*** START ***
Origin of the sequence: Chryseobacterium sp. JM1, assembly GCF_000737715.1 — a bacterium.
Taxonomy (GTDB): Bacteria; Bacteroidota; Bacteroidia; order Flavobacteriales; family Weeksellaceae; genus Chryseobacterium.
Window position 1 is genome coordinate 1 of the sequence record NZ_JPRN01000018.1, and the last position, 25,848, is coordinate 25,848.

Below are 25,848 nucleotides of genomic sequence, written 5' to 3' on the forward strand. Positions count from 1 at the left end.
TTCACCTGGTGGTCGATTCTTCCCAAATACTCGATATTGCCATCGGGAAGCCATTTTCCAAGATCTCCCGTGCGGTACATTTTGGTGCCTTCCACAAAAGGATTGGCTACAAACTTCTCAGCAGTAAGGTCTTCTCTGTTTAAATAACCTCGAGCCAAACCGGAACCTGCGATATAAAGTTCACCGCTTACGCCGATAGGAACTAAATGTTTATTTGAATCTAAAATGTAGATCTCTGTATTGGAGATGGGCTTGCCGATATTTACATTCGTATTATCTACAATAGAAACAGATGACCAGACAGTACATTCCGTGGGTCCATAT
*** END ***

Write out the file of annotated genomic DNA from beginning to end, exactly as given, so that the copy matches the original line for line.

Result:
Origin of the sequence: Chryseobacterium sp. JM1, assembly GCF_000737715.1 — a bacterium.
Taxonomy (GTDB): Bacteria; Bacteroidota; Bacteroidia; order Flavobacteriales; family Weeksellaceae; genus Chryseobacterium.
Window position 1 is genome coordinate 1 of the sequence record NZ_JPRN01000018.1, and the last position, 25,848, is coordinate 25,848.

Below are 25,848 nucleotides of genomic sequence, written 5' to 3' on the forward strand. Positions count from 1 at the left end.
TTCACCTGGTGGTCGATTCTTCCCAAATACTCGATATTGCCATCGGGAAGCCATTTTCCAAGATCTCCCGTGCGGTACATTTTGGTGCCTTCCACAAAAGGATTGGCTACAAACTTCTCAGCAGTAAGGTCTTCTCTGTTTAAATAACCTCGAGCCAAACCGGAACCTGCGATATAAAGTTCACCGCTTACGCCGATAGGAACTAAATGTTTATTTGAATCTAAAATGTAGATCTCTGTATTGGAGATGGGCTTGCCGATATTTACATTCGTATTATCTACAATAGAAACAGATGACCAGACAGTACATTCCGTGGGTCCATAT